Sergeant Eleanor: A Writer Wednesday Post

November 12th, 2014 | Posted by Irene in Poetry | Publication News

Uncle Johnny's FlagUncle Johnny’s Flag, photo & all text ⓒ Irene O’Garden, 2014 

I remember so many people with special love on Veteran’s Day: my father Don, my father-in-law Len, my brother Dan, Uncle Johnny and the countless others who offered the gift of their service. Today I want to introduce you to Eleanor, mother of Scott (my most long-playing friend) and his beloved sister Andee. Over the years, I was privileged to spend time with the remarkable Eleanor, enjoying her joyful fashion sense, eating her beautifully prepared food and witnessing firsthand her powerful love. Her stunning military funeral inspired the following poem.

(It is cast in a form I created a few years back: the “fulcrum poem,” in which meaning twists on repeated phrases. Since the ear loves repetition but the eye does not, I have placed the fulcrums in superscript. These words should be read twice.  If you like puzzles, read the poem. If you’d rather listen, please click here: Sergeant Eleanor

 

 

SERGEANT ELEANOR IS LAID TO REST

In Which a Bird Appears.

 

Sergeant Eleanor is laid to rest

in fields of blooming yellow mustard eggs

in silver buckets later at the salad bar thoughts

of army women in the service Sergeant

Eleanor was happy. Fought for freedom

and was happy giving and receiving orders

of nuns almost army women in the forties served

a god-shaped army in peacetime

couldn’t use this soldier on did

 

Sergeant Eleanor: husband, baby. Twice.

Third man no better. No matter.

A daughter. A son. Lives to guard, honor

Sergeant Eleanor, who fought for freedom

when divorce drew fierce artillery

of shame as well in purplehearted sacrifice

of factory work of loneliness like flaying

bayonets stripped from barrels by the honor guard

at her grave  looks on the veterans; warring

 

Sergeant Eleanor wore costume jewelry,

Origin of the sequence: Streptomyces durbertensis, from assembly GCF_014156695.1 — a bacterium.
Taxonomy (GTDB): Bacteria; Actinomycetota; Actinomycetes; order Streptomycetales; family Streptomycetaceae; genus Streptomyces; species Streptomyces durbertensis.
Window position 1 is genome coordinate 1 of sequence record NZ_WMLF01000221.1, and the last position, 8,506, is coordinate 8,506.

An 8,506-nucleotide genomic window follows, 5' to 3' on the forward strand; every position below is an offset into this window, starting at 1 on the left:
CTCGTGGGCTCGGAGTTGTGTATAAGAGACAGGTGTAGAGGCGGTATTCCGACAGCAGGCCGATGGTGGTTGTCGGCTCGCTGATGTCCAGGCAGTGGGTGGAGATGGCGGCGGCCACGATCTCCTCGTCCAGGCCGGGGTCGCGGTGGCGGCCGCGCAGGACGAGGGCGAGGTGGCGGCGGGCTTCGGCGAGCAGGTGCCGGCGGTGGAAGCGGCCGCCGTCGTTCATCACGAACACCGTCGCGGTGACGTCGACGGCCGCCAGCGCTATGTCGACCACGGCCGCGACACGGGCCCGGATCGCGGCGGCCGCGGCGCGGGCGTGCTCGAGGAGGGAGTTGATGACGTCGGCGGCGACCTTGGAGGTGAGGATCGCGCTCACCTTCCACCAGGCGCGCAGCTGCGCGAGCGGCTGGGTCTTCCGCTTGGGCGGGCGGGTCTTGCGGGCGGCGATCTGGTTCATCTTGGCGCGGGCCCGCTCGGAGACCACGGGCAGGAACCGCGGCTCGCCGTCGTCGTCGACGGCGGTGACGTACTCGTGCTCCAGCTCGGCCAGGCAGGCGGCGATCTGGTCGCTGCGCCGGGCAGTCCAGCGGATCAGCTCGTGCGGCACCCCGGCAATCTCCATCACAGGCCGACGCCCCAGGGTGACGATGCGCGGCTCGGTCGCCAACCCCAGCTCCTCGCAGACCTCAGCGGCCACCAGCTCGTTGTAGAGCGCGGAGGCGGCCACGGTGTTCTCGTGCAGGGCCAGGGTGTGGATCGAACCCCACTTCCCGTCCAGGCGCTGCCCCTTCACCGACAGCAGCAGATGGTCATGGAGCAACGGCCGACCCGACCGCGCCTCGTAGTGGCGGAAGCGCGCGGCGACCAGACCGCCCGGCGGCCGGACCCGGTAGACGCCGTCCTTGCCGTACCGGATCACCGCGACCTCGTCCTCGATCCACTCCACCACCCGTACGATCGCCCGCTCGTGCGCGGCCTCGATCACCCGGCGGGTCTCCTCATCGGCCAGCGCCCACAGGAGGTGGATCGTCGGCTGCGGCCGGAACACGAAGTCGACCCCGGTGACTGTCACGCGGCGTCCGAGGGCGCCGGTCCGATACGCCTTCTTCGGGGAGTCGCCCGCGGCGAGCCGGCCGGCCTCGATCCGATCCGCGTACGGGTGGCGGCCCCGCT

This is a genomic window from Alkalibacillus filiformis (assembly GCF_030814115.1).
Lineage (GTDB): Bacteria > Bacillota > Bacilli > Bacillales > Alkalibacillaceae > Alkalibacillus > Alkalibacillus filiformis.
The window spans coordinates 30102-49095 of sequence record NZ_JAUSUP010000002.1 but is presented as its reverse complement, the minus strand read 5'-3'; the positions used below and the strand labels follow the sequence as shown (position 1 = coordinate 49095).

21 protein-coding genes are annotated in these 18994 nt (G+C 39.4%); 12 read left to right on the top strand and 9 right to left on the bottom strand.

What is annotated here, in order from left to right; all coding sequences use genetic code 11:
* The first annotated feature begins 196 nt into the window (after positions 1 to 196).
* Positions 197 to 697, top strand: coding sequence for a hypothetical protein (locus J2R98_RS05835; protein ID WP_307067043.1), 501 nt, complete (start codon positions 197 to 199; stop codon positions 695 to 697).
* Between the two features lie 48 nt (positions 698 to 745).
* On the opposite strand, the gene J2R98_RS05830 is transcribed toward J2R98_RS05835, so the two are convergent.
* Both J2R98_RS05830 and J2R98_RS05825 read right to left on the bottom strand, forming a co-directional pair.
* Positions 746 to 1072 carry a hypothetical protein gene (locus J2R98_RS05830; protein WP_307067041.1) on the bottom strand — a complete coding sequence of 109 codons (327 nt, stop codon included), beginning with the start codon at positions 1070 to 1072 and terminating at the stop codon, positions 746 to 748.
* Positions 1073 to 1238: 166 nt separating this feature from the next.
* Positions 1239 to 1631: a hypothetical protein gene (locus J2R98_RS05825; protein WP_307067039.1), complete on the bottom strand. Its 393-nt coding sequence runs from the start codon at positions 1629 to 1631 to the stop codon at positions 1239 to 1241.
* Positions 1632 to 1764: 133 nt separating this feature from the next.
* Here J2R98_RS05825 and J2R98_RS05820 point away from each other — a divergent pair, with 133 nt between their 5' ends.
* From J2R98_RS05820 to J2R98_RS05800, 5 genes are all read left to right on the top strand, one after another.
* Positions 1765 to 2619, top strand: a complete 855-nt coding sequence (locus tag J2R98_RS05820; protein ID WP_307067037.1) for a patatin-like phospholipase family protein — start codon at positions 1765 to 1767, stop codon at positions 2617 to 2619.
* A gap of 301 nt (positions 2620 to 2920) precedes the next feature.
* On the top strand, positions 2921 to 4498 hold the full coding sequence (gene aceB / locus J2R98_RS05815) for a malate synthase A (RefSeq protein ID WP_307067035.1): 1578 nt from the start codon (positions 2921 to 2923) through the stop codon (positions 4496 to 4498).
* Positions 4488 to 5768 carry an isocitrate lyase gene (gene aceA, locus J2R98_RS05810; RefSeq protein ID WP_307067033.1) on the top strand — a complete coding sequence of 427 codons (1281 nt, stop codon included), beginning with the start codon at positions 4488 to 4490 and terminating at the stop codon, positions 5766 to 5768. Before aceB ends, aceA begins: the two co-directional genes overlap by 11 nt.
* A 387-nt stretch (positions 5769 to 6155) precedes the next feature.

turquoise and magenta, fought on vodka,

cigarettes, bedtime stories, in combat

with doctors, bankers, teachers.

For these kids. That clear? Motherhood:

a hundred thousand acts of bravery.

And a helluva lemon meringue.

 

Sergeant Eleanor made herself goddam heard.

Three shots shock like broken eggs’ shells fly

from soldiers’ rifles lay a soldier

in the grave salute flag folded wings

 

 

Sergeant Eleanor’s daughter and son

open the car at the crossroads of dust shrieks

from a rust-ringed feathered throat

Kildeer at the right front tire,

fatherless her dusty nest a gravel patch.

Two speckled eggs warm with life.

 

 

 

 

Publication News: I am pleased to announce that an essay of mine appears in the Connecting: Celebrating the People and Places of The Hudson Highlands, a glorious, freshly-published, coffee-table-worthy book of sumptuous photographs and essays. (I was asked to write about the arts here.) There is a celebration and book-signing at Winter Hill on Thursday, November 20, from 6:00-8:00 pm. I’d be so happy to see you there.

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  • darrie

    Beautiful, Irene… what a loving detailed tribute to a remarkable woman… you make her live in my imagination, of course… HAPPY T”GIVING… xo darrie

    • IreneOGarden

      Darrie, thanks dearly–your imagination is such rich place to live! Happy Thanksgiving to you! Love, I

  • Laura

    Stunning imagery and for me, the most memorable Veteran of the Year!

    • IreneOGarden

      Warm thanks, Laura–She would have enjoyed you immensely–

  • ceblain

    Your writings give me so much delight and inspiration. This is a truly remarkable story and I wanted to thank you for giving us such wonderful information about this special lady.
    Cynthia

    • IreneOGarden

      I appreciate your words,Cynthia–thanks for reading!

  • Scott

    This poem illuminates my mother for me. Her life and service so beautifully preserved in these honest words are cracks of light in the dimension between physical life and physical death. My mother is saluting.

    • IreneOGarden

      Thank you for sharing her with us, dear Scott–

  • Mark Rettman

    Reading this is great but if other visitors here want a ” full heart” experience, listen to Irene read this one….

    • IreneOGarden

      Many Thanks, Mark–I know you are a-swirl in such stories these days–

  • Debra Griner

    What a woman. What a tribute. Thank you for filling me with thoughts and images of Scott’s remarkable mother. She really was something. And that Lemon Meringue was something else! Such happy memories of visiting her, the smell of her kitchen warm with dinner ready for us, cookies on the counter and pies in the fridge! This is so beautiful, Irene. Mark is right about this one. It’s best when Irene reads it. xo

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